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The Ethnic Conflict Research Digest

1998, Vol. 1 No. 2 .

The Clash of Distant Cultures
Richard J Payne

(Albany: State University Press of New York, 1995)
285pp, index, bib, $24.50, 0-7914-2647-5hbk..

This is an interesting and challenging volume which argues that it is impossible to separate domestic culture from the way in which the United States conducts its foreign policy. The author's thesis, in effect, is that there is a close linkage between the US tendency to use force abroad and the culture of violence in America itself. Indeed, he feels overall that that there are important cultural barriers in the US to international negotiations and seeking negotiated settlements to outstanding differences with other powers. In support of his case, naturally enough, he cites the example of the Gulf War and America's subsequent relationship (or non-relationship) with Iraq. Nonetheless, the other examples he cites - of America's attempts to bring about a negotiated settlement in Israel and US military inaction over Bosnia - do seem to raise real problems for his more general thesis about there being a clear connection between the practices of violence on the home front and overseas. That said, his concluding argument about the need to resolve conflicts peacefully is one we can all agree with. Most of us would also accept that in spite of its many cultural problems, the United States under Clinton played an absolutely indispensable role in helping accelerate the much-abused peace process in Northern Ireland. Why he did it remains open to conjecture. The important thing however is that he did it - and those of us looking for a peaceful settlement of Ireland's problems have some cause to be grateful.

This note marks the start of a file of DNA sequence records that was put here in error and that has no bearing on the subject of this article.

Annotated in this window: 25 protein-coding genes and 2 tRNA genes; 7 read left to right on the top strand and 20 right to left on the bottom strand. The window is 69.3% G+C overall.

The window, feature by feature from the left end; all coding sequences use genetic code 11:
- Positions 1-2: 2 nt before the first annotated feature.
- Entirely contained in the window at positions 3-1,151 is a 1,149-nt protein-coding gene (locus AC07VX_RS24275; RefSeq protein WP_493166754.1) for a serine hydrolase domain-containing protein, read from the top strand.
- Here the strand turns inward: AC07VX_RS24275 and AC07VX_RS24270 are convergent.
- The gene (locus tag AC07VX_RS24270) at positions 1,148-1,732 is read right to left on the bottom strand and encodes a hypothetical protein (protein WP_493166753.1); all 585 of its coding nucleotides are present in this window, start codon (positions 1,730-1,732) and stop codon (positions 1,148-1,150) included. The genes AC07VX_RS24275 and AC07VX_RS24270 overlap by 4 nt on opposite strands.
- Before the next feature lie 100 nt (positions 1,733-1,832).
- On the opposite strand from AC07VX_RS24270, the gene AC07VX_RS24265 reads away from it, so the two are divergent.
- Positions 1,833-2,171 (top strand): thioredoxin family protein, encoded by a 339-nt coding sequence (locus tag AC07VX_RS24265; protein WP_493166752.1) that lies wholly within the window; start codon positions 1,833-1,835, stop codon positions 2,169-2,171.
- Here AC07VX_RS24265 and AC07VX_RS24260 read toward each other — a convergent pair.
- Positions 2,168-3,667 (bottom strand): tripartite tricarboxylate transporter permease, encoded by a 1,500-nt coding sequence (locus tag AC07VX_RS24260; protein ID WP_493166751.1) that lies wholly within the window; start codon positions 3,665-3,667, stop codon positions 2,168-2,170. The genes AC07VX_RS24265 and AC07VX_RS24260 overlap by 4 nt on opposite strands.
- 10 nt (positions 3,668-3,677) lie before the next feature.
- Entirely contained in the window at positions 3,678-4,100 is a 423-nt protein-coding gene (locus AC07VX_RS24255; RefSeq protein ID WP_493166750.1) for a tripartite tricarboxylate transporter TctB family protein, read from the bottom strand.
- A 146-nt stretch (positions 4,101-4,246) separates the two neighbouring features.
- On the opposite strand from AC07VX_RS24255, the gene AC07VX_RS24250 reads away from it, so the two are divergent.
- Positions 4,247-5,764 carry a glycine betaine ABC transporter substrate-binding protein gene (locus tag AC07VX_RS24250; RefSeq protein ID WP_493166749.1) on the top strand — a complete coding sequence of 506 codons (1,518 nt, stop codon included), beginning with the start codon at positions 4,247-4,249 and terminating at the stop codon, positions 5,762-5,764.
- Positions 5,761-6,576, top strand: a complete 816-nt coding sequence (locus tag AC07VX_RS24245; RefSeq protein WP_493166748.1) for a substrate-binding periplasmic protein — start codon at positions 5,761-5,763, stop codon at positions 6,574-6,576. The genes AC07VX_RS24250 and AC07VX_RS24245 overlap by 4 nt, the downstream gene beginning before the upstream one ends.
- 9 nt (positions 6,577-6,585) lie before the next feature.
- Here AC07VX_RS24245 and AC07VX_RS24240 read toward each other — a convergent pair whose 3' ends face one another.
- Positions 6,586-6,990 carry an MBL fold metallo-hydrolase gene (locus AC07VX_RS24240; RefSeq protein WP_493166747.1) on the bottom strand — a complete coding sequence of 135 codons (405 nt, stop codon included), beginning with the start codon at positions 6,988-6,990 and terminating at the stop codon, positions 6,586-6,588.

Professor Michael Cox, University of Wales, Aberystwyth

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